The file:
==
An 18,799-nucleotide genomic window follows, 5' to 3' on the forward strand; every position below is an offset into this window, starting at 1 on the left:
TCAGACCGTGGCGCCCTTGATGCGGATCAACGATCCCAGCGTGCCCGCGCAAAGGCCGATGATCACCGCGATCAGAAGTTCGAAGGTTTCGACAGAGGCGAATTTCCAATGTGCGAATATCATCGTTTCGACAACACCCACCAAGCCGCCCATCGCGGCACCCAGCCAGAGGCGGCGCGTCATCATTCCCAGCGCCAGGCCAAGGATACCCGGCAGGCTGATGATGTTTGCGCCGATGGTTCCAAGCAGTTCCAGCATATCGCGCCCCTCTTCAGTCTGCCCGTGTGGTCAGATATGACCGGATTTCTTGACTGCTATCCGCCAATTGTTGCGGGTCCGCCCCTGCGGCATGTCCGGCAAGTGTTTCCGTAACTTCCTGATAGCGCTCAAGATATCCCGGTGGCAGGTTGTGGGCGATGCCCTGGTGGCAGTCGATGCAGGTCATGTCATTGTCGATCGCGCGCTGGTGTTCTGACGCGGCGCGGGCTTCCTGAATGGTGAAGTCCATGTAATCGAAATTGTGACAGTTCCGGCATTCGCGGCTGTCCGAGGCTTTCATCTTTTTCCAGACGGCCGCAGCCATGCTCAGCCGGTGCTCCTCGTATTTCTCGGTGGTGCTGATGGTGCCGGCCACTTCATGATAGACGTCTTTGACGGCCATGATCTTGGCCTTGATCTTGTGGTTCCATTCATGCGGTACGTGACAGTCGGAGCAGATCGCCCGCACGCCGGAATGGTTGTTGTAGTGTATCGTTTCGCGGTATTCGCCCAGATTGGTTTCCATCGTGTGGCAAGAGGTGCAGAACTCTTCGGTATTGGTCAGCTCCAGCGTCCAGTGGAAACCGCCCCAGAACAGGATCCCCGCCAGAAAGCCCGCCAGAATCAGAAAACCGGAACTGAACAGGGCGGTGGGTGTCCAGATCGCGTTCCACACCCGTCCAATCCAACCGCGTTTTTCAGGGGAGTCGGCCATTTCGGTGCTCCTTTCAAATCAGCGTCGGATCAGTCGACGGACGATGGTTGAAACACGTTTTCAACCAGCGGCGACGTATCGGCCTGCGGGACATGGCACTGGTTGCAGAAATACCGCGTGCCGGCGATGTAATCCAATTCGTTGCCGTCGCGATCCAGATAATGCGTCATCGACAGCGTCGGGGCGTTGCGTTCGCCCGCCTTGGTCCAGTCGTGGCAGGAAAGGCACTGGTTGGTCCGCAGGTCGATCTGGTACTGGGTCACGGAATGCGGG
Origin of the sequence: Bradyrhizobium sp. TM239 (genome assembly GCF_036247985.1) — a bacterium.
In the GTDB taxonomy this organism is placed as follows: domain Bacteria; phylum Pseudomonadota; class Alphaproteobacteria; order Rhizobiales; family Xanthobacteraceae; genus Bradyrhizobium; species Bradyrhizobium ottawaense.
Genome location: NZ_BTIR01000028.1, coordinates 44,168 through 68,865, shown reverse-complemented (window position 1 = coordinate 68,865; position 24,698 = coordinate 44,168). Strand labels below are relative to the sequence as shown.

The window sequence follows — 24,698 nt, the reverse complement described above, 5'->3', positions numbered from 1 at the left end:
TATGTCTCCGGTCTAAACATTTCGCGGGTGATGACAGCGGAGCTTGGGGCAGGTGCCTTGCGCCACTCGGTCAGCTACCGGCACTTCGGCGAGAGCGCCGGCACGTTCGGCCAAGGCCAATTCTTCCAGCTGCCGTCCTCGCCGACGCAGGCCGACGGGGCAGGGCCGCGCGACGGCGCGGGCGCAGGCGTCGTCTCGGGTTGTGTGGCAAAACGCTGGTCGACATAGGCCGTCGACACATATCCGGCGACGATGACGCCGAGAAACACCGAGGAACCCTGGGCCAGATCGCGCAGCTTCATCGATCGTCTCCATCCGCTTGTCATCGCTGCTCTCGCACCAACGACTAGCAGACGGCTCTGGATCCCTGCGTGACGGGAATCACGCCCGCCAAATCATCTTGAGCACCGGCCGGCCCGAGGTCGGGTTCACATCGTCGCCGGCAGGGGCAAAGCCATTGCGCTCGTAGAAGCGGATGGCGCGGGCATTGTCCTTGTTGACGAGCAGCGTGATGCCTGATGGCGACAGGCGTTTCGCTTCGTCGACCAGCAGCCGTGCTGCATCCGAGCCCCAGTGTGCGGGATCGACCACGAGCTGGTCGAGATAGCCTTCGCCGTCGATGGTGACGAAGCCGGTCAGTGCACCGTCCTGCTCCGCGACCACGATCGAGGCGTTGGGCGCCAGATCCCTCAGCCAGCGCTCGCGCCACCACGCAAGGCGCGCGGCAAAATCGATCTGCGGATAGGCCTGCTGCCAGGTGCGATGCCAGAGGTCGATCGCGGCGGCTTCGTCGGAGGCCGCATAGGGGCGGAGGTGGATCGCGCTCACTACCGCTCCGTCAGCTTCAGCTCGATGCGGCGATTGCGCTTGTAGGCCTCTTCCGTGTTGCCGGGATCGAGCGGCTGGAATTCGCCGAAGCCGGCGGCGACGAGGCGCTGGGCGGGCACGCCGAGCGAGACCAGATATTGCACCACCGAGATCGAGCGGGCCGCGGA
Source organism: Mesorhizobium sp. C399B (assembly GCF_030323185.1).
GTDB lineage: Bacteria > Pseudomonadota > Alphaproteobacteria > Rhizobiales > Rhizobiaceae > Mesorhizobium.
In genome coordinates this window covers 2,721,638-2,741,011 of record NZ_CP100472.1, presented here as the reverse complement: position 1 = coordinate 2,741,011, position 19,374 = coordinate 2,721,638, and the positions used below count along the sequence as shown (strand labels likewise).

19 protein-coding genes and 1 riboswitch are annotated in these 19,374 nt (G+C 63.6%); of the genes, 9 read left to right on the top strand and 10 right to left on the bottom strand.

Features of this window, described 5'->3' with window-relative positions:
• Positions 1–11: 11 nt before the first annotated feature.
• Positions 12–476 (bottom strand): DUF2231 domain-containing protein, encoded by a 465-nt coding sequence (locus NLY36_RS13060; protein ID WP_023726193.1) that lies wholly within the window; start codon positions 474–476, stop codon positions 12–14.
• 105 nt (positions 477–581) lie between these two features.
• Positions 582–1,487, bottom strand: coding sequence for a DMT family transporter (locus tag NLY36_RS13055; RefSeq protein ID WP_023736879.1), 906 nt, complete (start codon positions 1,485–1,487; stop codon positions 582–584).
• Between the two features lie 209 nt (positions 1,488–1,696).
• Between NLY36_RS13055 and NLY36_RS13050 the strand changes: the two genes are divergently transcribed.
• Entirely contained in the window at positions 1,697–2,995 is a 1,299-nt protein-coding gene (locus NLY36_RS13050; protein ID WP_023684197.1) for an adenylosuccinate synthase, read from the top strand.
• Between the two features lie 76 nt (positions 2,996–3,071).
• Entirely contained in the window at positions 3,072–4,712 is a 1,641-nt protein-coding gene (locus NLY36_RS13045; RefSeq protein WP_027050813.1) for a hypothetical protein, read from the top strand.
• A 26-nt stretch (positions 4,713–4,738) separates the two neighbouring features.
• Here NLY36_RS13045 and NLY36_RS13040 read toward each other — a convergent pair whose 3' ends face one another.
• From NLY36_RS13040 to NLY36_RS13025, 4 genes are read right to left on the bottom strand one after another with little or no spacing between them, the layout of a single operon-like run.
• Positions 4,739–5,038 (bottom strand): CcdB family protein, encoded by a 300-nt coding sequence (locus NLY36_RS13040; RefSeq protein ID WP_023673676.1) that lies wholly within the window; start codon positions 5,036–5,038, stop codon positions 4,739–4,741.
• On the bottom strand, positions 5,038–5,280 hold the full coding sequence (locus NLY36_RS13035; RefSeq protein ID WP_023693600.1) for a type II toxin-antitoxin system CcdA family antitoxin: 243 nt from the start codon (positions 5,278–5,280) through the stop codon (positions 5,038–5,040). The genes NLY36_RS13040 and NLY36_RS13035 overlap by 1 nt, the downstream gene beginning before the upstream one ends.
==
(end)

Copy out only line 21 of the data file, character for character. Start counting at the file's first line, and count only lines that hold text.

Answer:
• Entirely contained in the window at positions 3,072–4,712 is a 1,641-nt protein-coding gene (locus NLY36_RS13045; RefSeq protein WP_027050813.1) for a hypothetical protein, read from the top strand.